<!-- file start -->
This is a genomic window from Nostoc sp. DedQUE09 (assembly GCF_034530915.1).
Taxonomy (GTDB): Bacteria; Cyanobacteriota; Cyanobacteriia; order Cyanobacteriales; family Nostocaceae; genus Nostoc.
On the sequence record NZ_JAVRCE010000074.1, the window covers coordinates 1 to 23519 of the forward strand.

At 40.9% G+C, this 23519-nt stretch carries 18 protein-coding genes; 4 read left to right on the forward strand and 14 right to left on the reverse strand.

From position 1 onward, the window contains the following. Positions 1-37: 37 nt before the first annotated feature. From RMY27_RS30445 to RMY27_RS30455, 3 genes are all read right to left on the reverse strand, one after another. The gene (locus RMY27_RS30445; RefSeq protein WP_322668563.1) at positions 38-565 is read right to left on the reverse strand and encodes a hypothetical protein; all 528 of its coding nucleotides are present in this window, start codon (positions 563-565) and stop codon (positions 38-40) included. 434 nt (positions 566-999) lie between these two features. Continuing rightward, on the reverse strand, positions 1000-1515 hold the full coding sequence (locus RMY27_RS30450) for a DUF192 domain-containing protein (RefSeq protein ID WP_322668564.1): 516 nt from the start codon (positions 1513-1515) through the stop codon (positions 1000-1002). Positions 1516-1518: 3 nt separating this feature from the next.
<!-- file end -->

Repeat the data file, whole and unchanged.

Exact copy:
This is a genomic window from Nostoc sp. DedQUE09 (assembly GCF_034530915.1).
Taxonomy (GTDB): Bacteria; Cyanobacteriota; Cyanobacteriia; order Cyanobacteriales; family Nostocaceae; genus Nostoc.
On the sequence record NZ_JAVRCE010000074.1, the window covers coordinates 1 to 23519 of the forward strand.

At 40.9% G+C, this 23519-nt stretch carries 18 protein-coding genes; 4 read left to right on the forward strand and 14 right to left on the reverse strand.

From position 1 onward, the window contains the following. Positions 1-37: 37 nt before the first annotated feature. From RMY27_RS30445 to RMY27_RS30455, 3 genes are all read right to left on the reverse strand, one after another. The gene (locus RMY27_RS30445; RefSeq protein WP_322668563.1) at positions 38-565 is read right to left on the reverse strand and encodes a hypothetical protein; all 528 of its coding nucleotides are present in this window, start codon (positions 563-565) and stop codon (positions 38-40) included. 434 nt (positions 566-999) lie between these two features. Continuing rightward, on the reverse strand, positions 1000-1515 hold the full coding sequence (locus RMY27_RS30450) for a DUF192 domain-containing protein (RefSeq protein ID WP_322668564.1): 516 nt from the start codon (positions 1513-1515) through the stop codon (positions 1000-1002). Positions 1516-1518: 3 nt separating this feature from the next.